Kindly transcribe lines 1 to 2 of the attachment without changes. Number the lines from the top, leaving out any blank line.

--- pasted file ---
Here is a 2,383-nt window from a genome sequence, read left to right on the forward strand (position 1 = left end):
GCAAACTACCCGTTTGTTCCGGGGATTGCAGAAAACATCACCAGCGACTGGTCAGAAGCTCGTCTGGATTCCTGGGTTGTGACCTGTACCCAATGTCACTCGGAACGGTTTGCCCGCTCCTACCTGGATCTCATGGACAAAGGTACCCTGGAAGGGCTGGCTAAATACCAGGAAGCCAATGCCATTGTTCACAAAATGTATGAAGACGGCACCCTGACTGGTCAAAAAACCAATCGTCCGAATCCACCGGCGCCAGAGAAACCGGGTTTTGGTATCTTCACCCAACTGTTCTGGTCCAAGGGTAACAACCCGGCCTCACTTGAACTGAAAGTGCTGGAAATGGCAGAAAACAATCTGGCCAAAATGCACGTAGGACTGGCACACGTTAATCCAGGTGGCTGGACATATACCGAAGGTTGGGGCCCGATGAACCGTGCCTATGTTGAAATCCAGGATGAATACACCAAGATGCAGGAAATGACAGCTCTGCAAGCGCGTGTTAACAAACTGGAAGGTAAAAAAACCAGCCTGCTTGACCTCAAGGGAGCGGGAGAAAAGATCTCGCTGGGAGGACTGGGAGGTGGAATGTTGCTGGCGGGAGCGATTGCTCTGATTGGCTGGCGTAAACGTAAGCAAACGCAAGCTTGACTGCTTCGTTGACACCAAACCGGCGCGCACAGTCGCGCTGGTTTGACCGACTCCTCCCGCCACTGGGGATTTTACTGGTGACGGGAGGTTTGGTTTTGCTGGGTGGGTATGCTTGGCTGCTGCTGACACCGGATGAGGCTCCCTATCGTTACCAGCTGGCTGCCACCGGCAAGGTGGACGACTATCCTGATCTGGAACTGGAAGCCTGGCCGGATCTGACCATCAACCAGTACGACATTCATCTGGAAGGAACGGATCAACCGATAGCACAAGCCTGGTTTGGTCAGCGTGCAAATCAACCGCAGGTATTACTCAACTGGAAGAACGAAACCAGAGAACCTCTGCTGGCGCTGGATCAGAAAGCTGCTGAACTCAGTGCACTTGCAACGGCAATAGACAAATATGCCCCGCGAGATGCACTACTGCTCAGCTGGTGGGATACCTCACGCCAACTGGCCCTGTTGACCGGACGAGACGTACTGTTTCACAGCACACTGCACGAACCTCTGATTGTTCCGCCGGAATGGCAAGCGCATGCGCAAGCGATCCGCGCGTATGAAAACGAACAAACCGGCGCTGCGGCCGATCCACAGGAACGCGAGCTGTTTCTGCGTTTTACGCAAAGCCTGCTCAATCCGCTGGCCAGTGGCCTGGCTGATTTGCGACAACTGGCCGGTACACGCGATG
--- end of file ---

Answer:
Here is a 2,383-nt window from a genome sequence, read left to right on the forward strand (position 1 = left end):
GCAAACTACCCGTTTGTTCCGGGGATTGCAGAAAACATCACCAGCGACTGGTCAGAAGCTCGTCTGGATTCCTGGGTTGTGACCTGTACCCAATGTCACTCGGAACGGTTTGCCCGCTCCTACCTGGATCTCATGGACAAAGGTACCCTGGAAGGGCTGGCTAAATACCAGGAAGCCAATGCCATTGTTCACAAAATGTATGAAGACGGCACCCTGACTGGTCAAAAAACCAATCGTCCGAATCCACCGGCGCCAGAGAAACCGGGTTTTGGTATCTTCACCCAACTGTTCTGGTCCAAGGGTAACAACCCGGCCTCACTTGAACTGAAAGTGCTGGAAATGGCAGAAAACAATCTGGCCAAAATGCACGTAGGACTGGCACACGTTAATCCAGGTGGCTGGACATATACCGAAGGTTGGGGCCCGATGAACCGTGCCTATGTTGAAATCCAGGATGAATACACCAAGATGCAGGAAATGACAGCTCTGCAAGCGCGTGTTAACAAACTGGAAGGTAAAAAAACCAGCCTGCTTGACCTCAAGGGAGCGGGAGAAAAGATCTCGCTGGGAGGACTGGGAGGTGGAATGTTGCTGGCGGGAGCGATTGCTCTGATTGGCTGGCGTAAACGTAAGCAAACGCAAGCTTGACTGCTTCGTTGACACCAAACCGGCGCGCACAGTCGCGCTGGTTTGACCGACTCCTCCCGCCACTGGGGATTTTACTGGTGACGGGAGGTTTGGTTTTGCTGGGTGGGTATGCTTGGCTGCTGCTGACACCGGATGAGGCTCCCTATCGTTACCAGCTGGCTGCCACCGGCAAGGTGGACGACTATCCTGATCTGGAACTGGAAGCCTGGCCGGATCTGACCATCAACCAGTACGACATTCATCTGGAAGGAACGGATCAACCGATAGCACAAGCCTGGTTTGGTCAGCGTGCAAATCAACCGCAGGTATTACTCAACTGGAAGAACGAAACCAGAGAACCTCTGCTGGCGCTGGATCAGAAAGCTGCTGAACTCAGTGCACTTGCAACGGCAATAGACAAATATGCCCCGCGAGATGCACTACTGCTCAGCTGGTGGGATACCTCACGCCAACTGGCCCTGTTGACCGGACGAGACGTACTGTTTCACAGCACACTGCACGAACCTCTGATTGTTCCGCCGGAATGGCAAGCGCATGCGCAAGCGATCCGCGCGTATGAAAACGAACAAACCGGCGCTGCGGCCGATCCACAGGAACGCGAGCTGTTTCTGCGTTTTACGCAAAGCCTGCTCAATCCGCTGGCCAGTGGCCTGGCTGATTTGCGACAACTGGCCGGTACACGCGATG